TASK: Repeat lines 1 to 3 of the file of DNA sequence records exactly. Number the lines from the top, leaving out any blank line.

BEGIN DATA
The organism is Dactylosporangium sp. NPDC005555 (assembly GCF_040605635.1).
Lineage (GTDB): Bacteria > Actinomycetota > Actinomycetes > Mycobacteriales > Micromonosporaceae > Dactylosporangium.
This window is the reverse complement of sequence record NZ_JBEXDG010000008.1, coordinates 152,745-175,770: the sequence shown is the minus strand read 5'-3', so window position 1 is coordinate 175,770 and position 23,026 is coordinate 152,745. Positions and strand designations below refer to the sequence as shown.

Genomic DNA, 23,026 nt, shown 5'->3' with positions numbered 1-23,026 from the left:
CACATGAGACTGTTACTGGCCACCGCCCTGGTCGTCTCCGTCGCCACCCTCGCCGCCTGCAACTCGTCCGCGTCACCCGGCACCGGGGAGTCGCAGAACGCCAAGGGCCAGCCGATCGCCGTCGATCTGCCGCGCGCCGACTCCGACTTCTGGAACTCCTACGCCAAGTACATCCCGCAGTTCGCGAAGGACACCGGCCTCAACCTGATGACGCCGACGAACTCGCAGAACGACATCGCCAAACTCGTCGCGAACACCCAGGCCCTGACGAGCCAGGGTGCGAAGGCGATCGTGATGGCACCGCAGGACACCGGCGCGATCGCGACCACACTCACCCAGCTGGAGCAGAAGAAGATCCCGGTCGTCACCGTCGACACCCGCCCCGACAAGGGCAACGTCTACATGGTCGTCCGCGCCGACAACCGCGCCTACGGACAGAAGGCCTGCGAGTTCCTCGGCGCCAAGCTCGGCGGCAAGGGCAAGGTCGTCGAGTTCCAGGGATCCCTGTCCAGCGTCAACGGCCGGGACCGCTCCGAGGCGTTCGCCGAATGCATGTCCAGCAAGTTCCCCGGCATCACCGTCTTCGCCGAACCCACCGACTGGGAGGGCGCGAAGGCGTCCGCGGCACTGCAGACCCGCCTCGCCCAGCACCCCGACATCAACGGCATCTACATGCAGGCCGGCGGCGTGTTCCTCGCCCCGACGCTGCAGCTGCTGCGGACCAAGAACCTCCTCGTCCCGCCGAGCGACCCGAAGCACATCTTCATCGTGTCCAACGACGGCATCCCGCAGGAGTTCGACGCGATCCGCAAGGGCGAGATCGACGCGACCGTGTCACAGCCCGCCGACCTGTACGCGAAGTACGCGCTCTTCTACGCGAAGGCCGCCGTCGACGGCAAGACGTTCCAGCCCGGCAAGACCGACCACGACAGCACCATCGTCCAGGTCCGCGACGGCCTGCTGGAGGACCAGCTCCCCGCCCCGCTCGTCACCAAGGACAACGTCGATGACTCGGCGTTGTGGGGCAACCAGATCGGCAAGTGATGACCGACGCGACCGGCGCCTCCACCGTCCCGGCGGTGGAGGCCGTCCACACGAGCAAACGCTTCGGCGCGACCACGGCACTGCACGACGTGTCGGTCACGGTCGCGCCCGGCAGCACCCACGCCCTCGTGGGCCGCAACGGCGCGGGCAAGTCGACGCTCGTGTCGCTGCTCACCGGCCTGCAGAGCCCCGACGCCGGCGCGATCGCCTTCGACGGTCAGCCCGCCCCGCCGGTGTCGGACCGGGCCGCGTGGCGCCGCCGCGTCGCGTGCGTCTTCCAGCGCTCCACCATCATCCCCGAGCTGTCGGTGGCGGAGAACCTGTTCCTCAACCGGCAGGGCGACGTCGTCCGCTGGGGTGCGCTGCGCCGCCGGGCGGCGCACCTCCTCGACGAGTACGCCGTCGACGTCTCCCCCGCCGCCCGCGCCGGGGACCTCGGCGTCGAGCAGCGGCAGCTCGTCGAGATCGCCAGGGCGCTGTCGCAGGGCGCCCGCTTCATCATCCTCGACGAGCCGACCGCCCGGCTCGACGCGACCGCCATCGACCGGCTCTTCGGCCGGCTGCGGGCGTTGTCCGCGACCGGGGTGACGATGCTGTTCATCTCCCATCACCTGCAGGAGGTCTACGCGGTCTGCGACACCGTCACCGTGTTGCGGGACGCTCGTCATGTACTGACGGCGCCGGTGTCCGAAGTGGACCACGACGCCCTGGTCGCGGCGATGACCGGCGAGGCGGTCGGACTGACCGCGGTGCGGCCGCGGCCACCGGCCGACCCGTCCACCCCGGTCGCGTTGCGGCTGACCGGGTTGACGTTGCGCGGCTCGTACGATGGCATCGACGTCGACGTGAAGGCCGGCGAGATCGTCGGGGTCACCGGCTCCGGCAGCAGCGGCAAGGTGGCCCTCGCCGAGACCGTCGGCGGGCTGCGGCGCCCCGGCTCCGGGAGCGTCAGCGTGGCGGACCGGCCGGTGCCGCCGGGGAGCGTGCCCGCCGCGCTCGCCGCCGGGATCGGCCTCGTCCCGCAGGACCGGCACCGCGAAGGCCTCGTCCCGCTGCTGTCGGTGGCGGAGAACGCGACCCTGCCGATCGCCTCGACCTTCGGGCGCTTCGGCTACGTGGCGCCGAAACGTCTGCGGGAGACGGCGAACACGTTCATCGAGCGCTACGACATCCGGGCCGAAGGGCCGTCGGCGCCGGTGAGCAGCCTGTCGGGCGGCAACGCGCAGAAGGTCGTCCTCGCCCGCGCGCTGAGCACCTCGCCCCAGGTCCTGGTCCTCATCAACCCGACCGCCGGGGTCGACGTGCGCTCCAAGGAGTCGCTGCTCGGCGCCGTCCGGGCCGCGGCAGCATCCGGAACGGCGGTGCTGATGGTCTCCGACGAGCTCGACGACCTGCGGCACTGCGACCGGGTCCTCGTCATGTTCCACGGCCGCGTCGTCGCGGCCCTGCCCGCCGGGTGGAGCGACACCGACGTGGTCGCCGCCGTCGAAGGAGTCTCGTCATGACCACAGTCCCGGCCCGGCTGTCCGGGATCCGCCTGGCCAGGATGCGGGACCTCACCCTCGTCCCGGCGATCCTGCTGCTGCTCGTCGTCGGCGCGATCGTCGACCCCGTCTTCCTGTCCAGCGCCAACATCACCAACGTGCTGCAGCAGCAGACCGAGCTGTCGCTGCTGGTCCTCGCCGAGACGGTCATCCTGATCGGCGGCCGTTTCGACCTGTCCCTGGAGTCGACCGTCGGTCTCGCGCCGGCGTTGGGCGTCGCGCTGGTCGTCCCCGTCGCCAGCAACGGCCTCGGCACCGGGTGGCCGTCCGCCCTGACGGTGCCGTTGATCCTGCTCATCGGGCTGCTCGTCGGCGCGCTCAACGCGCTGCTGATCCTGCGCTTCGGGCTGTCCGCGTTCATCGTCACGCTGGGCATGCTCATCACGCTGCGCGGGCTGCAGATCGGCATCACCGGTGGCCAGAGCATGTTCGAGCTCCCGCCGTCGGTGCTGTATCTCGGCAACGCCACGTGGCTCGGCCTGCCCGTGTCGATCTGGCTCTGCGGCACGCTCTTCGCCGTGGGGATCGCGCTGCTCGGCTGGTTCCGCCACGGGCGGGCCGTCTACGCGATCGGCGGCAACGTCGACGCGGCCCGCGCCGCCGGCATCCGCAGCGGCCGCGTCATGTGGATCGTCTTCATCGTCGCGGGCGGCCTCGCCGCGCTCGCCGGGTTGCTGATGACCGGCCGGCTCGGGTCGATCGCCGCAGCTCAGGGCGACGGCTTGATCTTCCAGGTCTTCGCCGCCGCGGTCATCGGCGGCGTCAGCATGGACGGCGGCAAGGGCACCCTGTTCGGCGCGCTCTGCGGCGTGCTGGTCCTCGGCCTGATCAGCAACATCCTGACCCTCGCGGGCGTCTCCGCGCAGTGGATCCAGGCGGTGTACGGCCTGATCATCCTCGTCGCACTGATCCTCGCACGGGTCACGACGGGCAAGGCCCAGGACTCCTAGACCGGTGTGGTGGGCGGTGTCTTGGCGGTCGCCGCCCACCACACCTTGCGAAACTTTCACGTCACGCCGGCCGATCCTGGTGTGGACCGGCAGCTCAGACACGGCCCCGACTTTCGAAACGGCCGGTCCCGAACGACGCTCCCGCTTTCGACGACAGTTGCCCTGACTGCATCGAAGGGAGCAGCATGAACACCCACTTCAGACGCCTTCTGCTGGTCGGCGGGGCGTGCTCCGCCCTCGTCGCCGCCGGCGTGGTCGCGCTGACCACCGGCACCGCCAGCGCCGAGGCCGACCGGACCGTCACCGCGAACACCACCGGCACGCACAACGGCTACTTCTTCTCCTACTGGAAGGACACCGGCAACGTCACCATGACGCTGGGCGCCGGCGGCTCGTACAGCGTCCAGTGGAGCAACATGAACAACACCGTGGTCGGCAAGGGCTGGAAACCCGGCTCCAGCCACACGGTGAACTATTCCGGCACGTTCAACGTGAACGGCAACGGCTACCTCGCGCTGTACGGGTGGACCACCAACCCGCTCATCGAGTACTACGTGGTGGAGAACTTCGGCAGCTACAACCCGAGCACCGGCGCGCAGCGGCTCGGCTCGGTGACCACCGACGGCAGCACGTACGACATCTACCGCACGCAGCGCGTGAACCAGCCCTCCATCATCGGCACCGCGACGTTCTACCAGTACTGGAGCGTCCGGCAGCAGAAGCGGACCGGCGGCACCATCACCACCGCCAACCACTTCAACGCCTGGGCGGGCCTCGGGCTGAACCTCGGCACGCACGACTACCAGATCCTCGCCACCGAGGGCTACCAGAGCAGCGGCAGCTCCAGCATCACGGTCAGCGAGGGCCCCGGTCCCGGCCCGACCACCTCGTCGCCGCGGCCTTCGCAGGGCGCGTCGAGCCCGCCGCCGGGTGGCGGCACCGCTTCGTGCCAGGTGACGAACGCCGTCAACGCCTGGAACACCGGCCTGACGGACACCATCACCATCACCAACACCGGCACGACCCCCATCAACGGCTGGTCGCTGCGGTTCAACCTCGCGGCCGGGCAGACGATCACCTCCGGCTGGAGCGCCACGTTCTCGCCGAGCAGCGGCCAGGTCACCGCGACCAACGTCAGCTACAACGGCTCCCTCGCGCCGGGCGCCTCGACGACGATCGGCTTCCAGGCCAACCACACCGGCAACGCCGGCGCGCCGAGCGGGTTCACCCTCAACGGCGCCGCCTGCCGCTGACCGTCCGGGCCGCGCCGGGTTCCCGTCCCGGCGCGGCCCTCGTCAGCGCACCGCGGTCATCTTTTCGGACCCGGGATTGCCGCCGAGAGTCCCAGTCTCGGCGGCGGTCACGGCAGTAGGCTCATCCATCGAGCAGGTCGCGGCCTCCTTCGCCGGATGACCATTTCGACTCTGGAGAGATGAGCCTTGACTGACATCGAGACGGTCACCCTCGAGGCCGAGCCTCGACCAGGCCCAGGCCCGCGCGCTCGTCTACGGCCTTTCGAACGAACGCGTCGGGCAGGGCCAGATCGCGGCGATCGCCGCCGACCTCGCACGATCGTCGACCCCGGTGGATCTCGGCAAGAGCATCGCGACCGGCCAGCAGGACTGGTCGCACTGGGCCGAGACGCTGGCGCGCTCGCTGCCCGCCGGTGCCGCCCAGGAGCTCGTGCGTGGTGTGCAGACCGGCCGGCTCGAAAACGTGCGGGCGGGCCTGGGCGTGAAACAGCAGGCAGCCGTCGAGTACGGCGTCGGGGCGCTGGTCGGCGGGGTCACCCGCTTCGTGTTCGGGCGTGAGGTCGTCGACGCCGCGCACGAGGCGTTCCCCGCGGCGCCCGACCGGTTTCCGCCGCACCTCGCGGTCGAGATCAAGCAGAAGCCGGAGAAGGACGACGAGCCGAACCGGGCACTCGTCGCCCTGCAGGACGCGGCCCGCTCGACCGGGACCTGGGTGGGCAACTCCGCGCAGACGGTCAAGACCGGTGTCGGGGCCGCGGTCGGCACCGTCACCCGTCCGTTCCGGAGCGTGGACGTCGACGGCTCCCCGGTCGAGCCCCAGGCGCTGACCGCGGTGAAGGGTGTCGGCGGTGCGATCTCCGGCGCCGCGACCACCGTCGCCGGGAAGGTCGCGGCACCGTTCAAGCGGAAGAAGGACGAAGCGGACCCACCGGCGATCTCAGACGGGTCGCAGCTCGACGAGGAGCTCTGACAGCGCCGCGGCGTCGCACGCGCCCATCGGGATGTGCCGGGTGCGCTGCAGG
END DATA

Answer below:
The organism is Dactylosporangium sp. NPDC005555 (assembly GCF_040605635.1).
Lineage (GTDB): Bacteria > Actinomycetota > Actinomycetes > Mycobacteriales > Micromonosporaceae > Dactylosporangium.
This window is the reverse complement of sequence record NZ_JBEXDG010000008.1, coordinates 152,745-175,770: the sequence shown is the minus strand read 5'-3', so window position 1 is coordinate 175,770 and position 23,026 is coordinate 152,745. Positions and strand designations below refer to the sequence as shown.